Asian states cannot change the past, but they can strive to shape a more cooperative future. As a Russian proverb puts it pithily, “Forget the past and lose an eye; dwell on the past and lose both eyes.”

Brahma Chellaney is a geostrategist and the author of the award-winning book Water: Asia’s New Battleground, Georgetown University Press.

Great powers surf to conquer

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Brahma Chellaney, The Hindustan Times, March 12, 2015

indian-ocean-bases-180c4Prime Minister Narendra Modi’s three-nation Indian Ocean tour attests to this region’s critical importance for Indian security, including preventing India’s encirclement by hostile powers. If China were to gain the upper hand in the Indian Ocean region, it will mark the end of India’s great-power ambitions. India thereafter will be seen as merely a sub-regional power whose clout does not extend across South Asia, with Pakistan challenging it in the west and China in the north and south.

India’s tactical and strategic disadvantages along its land frontiers are more than compensated by its immense geographic advantage in the Indian Ocean. Such is peninsular India’s vantage location in the Indian Ocean — the world’s premier energy and trade seaway — that the country is positioned dominantly astride vital sea lanes of communication (SLOCs), including China’s emergent Maritime Silk Road.

Despite India’s inherent maritime leverage, its land-frontier compulsions have instilled a landlocked mindset. With its attention fixated on the disputed land borders, India — far from exploiting its advantage on the maritime front — often has difficulty facing up to the fact that it is a major maritime country. Worse still, India diplomatically neglected the Indian Ocean region in the 25-year period from 1989 when it was governed by coalitions. Tellingly, Modi is the first prime minister to visit Seychelles in 34 years and Sri Lanka in 28 years.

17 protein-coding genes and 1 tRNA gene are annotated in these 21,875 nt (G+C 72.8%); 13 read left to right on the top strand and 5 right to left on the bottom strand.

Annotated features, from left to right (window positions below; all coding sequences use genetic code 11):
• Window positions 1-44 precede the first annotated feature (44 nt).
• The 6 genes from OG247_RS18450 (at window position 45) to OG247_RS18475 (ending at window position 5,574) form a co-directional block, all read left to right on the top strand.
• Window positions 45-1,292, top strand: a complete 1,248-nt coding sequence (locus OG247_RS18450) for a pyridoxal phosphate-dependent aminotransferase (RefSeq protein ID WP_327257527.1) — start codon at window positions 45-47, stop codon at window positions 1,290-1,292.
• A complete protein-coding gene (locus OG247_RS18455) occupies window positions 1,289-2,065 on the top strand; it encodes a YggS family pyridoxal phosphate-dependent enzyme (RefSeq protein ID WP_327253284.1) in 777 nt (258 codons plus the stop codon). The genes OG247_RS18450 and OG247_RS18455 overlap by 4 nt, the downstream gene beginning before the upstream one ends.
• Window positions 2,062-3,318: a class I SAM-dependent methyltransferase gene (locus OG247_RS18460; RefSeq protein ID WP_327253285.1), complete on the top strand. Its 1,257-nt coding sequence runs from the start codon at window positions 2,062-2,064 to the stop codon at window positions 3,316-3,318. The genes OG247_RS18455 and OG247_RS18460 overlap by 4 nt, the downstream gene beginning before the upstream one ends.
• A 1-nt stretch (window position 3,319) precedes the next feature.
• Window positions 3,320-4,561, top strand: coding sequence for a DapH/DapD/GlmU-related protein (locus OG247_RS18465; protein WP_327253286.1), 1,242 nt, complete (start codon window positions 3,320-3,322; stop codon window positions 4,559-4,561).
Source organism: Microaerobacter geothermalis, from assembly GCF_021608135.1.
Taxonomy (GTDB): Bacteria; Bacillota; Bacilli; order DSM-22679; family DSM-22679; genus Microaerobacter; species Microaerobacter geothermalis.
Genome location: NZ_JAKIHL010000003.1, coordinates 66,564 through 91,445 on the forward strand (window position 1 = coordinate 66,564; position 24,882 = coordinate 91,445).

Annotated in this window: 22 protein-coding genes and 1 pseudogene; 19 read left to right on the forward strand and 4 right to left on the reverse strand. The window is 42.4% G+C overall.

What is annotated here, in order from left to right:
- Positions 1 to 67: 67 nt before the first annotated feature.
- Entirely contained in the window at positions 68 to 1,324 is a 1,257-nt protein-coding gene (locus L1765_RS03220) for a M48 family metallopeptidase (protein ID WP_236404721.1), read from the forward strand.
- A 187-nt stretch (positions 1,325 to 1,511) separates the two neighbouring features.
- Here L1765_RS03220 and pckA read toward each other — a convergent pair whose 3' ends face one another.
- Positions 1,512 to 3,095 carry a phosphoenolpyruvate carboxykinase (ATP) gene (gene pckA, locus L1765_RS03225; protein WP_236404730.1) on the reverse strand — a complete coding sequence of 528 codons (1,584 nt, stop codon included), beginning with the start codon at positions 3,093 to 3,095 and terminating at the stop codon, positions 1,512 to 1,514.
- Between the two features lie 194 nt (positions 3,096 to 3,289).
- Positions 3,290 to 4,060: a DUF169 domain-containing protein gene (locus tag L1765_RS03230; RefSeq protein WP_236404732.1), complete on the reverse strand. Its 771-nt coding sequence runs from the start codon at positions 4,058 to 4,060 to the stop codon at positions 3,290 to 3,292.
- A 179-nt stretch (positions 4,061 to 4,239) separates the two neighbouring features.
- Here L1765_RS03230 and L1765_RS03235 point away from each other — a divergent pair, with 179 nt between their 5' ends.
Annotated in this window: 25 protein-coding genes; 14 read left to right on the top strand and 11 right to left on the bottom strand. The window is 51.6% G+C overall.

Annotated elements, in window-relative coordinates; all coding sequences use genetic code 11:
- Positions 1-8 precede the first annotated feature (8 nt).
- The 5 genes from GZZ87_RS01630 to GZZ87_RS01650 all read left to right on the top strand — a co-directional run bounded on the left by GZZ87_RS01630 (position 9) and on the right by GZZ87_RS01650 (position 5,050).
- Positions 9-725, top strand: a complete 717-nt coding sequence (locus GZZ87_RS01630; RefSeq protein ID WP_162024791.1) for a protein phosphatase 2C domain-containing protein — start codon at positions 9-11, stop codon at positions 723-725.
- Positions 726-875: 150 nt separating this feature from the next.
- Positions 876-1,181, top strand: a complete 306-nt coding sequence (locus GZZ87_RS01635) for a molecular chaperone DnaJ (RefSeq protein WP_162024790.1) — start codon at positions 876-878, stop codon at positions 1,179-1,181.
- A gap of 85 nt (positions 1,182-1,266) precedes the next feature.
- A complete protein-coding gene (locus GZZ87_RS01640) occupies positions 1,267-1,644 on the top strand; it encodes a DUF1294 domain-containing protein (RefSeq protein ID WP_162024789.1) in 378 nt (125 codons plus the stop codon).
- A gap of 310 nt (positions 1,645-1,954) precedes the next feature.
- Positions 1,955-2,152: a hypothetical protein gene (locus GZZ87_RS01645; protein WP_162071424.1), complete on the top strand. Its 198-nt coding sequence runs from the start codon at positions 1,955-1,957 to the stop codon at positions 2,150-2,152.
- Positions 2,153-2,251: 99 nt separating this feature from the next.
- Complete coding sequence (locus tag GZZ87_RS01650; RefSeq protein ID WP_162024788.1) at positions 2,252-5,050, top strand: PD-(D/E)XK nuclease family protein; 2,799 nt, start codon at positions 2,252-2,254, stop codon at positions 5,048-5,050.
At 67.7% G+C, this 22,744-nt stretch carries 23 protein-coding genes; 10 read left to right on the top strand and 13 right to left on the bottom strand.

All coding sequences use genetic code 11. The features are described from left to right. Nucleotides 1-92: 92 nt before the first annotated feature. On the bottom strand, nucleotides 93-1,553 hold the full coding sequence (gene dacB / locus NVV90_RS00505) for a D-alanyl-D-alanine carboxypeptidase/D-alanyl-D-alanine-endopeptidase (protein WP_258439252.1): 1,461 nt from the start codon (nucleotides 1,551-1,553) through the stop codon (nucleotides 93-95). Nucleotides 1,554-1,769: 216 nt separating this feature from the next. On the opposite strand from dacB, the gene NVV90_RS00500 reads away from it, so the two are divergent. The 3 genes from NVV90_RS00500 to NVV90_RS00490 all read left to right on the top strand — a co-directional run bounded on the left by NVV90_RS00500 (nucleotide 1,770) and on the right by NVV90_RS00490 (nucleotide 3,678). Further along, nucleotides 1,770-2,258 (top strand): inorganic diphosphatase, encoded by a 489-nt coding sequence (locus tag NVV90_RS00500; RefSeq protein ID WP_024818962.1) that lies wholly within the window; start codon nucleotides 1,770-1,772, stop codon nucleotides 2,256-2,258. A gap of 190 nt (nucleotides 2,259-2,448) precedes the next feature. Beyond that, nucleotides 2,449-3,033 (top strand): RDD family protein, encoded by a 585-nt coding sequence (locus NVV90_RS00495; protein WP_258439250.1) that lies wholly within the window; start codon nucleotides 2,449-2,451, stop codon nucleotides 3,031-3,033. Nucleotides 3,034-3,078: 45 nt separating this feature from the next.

India’s long neglect has become China’s strategic gain. China’s quiet manoeuvring in the Indian Ocean, where it is chipping away at India’s natural-geographic advantage through multibillion-dollar projects along the great trade arteries, draws strength from its more assertive push for dominance in the South and East China Seas.

The Indian Ocean promises to shape the wider geopolitics and balance of power in Asia and beyond. India, however, finds itself on the back foot in its own strategic backyard. According to Jawaharlal Nehru, “History has shown that whatever power controls the Indian Ocean has, in the first instance, India’s sea-borne trade at her mercy and, in the second, India’s very independence itself.” The irony is that this is the only ocean in the world named after a single country.

China has been assiduously pursuing a strategy to build a “string of pearls” across the Indian Ocean so as to gain strategic clout and naval access. By rebranding the “string of pearls” strategy as a “21st-century maritime silk road” project, China has now sought to disguise its real intentions. This signature initiative of President Xi Jinping merely recasts the “string of pearls” strategy in meretriciously benign terms. Stripped of its rhetoric, the Silk Road — just like the “string of pearls” — is designed to redraw Asia’s geopolitical map by making China the preeminent power.

The Silk Road indeed exemplifies China’s use of aid, investment and other leverage to pull littoral states closer to its orbit, including through the construction of seaports, railroads and highways. Such construction may provide a counterpoint to China’s military assertiveness. Yet it is integral to a strategy that fuses soft and hard tactics to bind countries to China’s economy and security and to convince them that it is in their interest to accept China as Asia’s alpha power.